Woof! On the internet, nobody knows you're a dog.
Is your identity influencing the way project mantainers look at your pull requests? I can shed some light on that question!
I'm a bot (or a dog -- you'll never know for sure) that helps you stay anonymous on github.
If you'd rather do the process manually:
- Go to https://anonydog.org/fork and tell me which github repo you want to work on.
- Instead of forking
- Create a branch and work as you normally would
- When you're done, open a pull request to
When I see that, I'll flip a magical coin and either (1) open the pull request to the original repo on your behalf or (2) strip your name from every possible author field and submit a pull request under my own name.
Don't worry. If your pull request gets accepted, I will reveal your github handle so that you can get credit for it.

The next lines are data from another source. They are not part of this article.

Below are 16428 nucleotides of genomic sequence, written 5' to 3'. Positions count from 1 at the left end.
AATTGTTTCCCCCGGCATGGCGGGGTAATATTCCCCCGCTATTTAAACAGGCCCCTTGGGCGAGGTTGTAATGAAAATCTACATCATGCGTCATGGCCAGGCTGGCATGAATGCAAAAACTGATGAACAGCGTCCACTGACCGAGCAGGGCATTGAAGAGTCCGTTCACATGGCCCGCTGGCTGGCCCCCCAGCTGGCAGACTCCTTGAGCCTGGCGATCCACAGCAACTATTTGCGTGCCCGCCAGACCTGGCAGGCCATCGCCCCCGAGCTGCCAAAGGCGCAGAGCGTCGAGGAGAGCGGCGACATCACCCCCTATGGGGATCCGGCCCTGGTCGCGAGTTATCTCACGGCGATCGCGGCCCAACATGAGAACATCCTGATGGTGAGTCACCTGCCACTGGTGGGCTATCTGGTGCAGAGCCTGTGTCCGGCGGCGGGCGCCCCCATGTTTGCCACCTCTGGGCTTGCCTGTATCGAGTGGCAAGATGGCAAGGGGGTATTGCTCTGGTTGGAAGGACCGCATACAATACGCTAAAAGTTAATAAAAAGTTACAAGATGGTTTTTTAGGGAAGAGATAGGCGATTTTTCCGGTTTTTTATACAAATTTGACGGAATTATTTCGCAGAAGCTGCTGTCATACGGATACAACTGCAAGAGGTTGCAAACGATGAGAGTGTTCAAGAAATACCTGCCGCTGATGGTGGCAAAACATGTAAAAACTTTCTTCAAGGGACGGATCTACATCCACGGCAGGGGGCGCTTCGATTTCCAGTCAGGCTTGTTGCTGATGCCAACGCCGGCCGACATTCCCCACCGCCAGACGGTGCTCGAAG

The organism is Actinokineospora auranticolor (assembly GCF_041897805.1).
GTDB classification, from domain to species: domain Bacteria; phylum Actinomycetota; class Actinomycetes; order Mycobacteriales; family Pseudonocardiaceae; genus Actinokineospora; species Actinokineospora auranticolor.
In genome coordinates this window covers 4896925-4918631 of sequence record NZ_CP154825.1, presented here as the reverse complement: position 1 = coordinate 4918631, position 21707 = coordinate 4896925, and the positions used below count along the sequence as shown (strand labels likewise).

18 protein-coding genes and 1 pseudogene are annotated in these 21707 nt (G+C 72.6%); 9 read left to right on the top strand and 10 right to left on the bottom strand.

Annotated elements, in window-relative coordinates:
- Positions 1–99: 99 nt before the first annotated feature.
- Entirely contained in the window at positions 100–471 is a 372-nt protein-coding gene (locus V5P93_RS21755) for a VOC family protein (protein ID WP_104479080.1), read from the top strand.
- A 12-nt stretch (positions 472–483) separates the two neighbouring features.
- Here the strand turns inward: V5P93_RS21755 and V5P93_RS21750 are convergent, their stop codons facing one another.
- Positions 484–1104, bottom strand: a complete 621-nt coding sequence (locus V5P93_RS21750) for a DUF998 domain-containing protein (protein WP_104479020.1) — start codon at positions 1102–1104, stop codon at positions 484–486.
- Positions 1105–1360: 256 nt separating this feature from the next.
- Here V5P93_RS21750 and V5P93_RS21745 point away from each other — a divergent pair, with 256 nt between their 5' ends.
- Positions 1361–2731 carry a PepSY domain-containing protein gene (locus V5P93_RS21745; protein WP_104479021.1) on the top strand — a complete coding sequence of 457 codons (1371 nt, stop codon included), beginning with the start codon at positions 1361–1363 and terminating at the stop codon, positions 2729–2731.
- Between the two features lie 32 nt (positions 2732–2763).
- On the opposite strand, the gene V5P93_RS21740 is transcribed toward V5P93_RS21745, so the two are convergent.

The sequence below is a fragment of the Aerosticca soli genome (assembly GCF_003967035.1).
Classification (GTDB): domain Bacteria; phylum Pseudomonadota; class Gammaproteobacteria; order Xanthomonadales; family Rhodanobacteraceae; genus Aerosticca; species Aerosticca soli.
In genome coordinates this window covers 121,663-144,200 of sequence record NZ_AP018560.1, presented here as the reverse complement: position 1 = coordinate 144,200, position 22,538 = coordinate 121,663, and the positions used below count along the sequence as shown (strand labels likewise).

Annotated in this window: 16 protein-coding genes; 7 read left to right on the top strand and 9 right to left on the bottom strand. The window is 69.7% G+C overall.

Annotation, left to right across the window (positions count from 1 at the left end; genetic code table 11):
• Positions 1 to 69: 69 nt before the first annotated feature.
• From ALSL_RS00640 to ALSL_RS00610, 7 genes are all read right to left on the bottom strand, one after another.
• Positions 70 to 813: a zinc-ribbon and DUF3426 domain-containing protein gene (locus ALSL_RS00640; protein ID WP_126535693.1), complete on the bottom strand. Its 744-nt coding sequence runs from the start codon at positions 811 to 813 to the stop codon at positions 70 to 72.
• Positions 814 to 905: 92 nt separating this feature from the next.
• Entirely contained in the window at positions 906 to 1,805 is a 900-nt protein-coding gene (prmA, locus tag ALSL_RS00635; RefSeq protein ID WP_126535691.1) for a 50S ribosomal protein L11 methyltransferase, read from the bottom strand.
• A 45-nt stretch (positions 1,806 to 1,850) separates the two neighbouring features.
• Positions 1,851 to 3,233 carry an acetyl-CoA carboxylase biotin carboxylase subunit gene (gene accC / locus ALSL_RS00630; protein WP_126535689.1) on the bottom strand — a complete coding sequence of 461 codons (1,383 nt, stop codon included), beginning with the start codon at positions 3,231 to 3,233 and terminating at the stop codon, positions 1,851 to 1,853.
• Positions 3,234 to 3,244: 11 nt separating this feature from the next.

This, as most things, started as a conversation. @isislovecruft mentioned that they had been testing gnupg developers by using male and female pseudonyms. It didn't take long for someone to suggest automating that.
What would happen if a bot automatically anonymized opensource contributors?
What if it could randomly choose between anonymizing and not anonymizing?
Will some demographic groups get code merged more/less frequently when they're anonymous?
Get in touch
In case you're interested in helping or using anonydog, open an issue and we'll talk.
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